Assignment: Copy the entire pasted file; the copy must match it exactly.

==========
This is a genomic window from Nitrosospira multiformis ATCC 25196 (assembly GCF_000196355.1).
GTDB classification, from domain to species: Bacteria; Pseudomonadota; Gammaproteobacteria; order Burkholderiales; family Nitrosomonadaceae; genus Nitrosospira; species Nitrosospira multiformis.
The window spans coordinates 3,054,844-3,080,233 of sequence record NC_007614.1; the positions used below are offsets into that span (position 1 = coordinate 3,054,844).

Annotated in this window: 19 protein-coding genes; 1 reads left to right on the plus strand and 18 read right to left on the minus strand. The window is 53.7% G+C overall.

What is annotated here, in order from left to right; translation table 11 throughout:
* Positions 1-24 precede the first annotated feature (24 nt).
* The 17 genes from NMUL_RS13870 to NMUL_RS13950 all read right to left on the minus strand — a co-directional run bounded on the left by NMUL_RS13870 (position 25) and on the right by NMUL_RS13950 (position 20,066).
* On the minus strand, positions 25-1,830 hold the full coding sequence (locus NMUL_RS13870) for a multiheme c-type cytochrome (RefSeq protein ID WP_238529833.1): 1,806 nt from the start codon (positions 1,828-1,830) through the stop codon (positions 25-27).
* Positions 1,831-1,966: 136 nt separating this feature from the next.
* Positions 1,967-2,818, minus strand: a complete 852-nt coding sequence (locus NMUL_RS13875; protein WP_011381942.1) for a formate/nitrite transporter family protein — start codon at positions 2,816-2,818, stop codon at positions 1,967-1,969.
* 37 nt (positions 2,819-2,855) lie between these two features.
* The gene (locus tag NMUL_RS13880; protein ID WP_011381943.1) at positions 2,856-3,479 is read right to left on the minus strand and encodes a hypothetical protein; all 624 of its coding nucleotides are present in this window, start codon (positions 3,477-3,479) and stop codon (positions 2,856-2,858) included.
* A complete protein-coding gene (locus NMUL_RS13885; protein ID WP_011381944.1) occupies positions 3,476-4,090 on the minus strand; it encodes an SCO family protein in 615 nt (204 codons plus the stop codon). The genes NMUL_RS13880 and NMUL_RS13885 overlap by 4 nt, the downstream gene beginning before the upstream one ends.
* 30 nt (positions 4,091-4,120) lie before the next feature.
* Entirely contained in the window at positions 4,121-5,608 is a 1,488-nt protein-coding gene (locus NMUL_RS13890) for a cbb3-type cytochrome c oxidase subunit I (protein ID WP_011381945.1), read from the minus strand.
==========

This is a genomic window from Nitrosospira multiformis ATCC 25196 (assembly GCF_000196355.1).
GTDB classification, from domain to species: Bacteria; Pseudomonadota; Gammaproteobacteria; order Burkholderiales; family Nitrosomonadaceae; genus Nitrosospira; species Nitrosospira multiformis.
The window spans coordinates 3,054,844-3,080,233 of sequence record NC_007614.1; the positions used below are offsets into that span (position 1 = coordinate 3,054,844).

Annotated in this window: 19 protein-coding genes; 1 reads left to right on the plus strand and 18 read right to left on the minus strand. The window is 53.7% G+C overall.

What is annotated here, in order from left to right; translation table 11 throughout:
* Positions 1-24 precede the first annotated feature (24 nt).
* The 17 genes from NMUL_RS13870 to NMUL_RS13950 all read right to left on the minus strand — a co-directional run bounded on the left by NMUL_RS13870 (position 25) and on the right by NMUL_RS13950 (position 20,066).
* On the minus strand, positions 25-1,830 hold the full coding sequence (locus NMUL_RS13870) for a multiheme c-type cytochrome (RefSeq protein ID WP_238529833.1): 1,806 nt from the start codon (positions 1,828-1,830) through the stop codon (positions 25-27).
* Positions 1,831-1,966: 136 nt separating this feature from the next.
* Positions 1,967-2,818, minus strand: a complete 852-nt coding sequence (locus NMUL_RS13875; protein WP_011381942.1) for a formate/nitrite transporter family protein — start codon at positions 2,816-2,818, stop codon at positions 1,967-1,969.
* 37 nt (positions 2,819-2,855) lie between these two features.
* The gene (locus tag NMUL_RS13880; protein ID WP_011381943.1) at positions 2,856-3,479 is read right to left on the minus strand and encodes a hypothetical protein; all 624 of its coding nucleotides are present in this window, start codon (positions 3,477-3,479) and stop codon (positions 2,856-2,858) included.
* A complete protein-coding gene (locus NMUL_RS13885; protein ID WP_011381944.1) occupies positions 3,476-4,090 on the minus strand; it encodes an SCO family protein in 615 nt (204 codons plus the stop codon). The genes NMUL_RS13880 and NMUL_RS13885 overlap by 4 nt, the downstream gene beginning before the upstream one ends.
* 30 nt (positions 4,091-4,120) lie before the next feature.
* Entirely contained in the window at positions 4,121-5,608 is a 1,488-nt protein-coding gene (locus NMUL_RS13890) for a cbb3-type cytochrome c oxidase subunit I (protein ID WP_011381945.1), read from the minus strand.